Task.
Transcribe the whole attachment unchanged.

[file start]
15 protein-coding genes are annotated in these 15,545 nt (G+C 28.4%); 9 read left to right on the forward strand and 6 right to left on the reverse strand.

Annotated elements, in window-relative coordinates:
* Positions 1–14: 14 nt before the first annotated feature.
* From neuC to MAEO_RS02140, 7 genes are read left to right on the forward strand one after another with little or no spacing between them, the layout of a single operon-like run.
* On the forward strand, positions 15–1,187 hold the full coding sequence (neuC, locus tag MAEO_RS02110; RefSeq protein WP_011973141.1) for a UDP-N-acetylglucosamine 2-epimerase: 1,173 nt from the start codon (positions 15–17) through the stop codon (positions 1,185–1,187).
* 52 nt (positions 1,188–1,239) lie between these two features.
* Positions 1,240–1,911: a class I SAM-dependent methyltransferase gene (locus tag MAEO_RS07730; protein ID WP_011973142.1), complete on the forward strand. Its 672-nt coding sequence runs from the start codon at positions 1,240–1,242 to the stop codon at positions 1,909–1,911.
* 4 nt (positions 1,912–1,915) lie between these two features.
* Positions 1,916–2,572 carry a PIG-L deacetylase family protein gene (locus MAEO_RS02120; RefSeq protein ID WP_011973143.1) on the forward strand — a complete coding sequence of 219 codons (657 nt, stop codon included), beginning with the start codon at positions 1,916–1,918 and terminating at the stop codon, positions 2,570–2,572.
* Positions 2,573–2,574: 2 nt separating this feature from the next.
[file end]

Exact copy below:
15 protein-coding genes are annotated in these 15,545 nt (G+C 28.4%); 9 read left to right on the forward strand and 6 right to left on the reverse strand.

Annotated elements, in window-relative coordinates:
* Positions 1–14: 14 nt before the first annotated feature.
* From neuC to MAEO_RS02140, 7 genes are read left to right on the forward strand one after another with little or no spacing between them, the layout of a single operon-like run.
* On the forward strand, positions 15–1,187 hold the full coding sequence (neuC, locus tag MAEO_RS02110; RefSeq protein WP_011973141.1) for a UDP-N-acetylglucosamine 2-epimerase: 1,173 nt from the start codon (positions 15–17) through the stop codon (positions 1,185–1,187).
* 52 nt (positions 1,188–1,239) lie between these two features.
* Positions 1,240–1,911: a class I SAM-dependent methyltransferase gene (locus tag MAEO_RS07730; protein ID WP_011973142.1), complete on the forward strand. Its 672-nt coding sequence runs from the start codon at positions 1,240–1,242 to the stop codon at positions 1,909–1,911.
* 4 nt (positions 1,912–1,915) lie between these two features.
* Positions 1,916–2,572 carry a PIG-L deacetylase family protein gene (locus MAEO_RS02120; RefSeq protein ID WP_011973143.1) on the forward strand — a complete coding sequence of 219 codons (657 nt, stop codon included), beginning with the start codon at positions 1,916–1,918 and terminating at the stop codon, positions 2,570–2,572.
* Positions 2,573–2,574: 2 nt separating this feature from the next.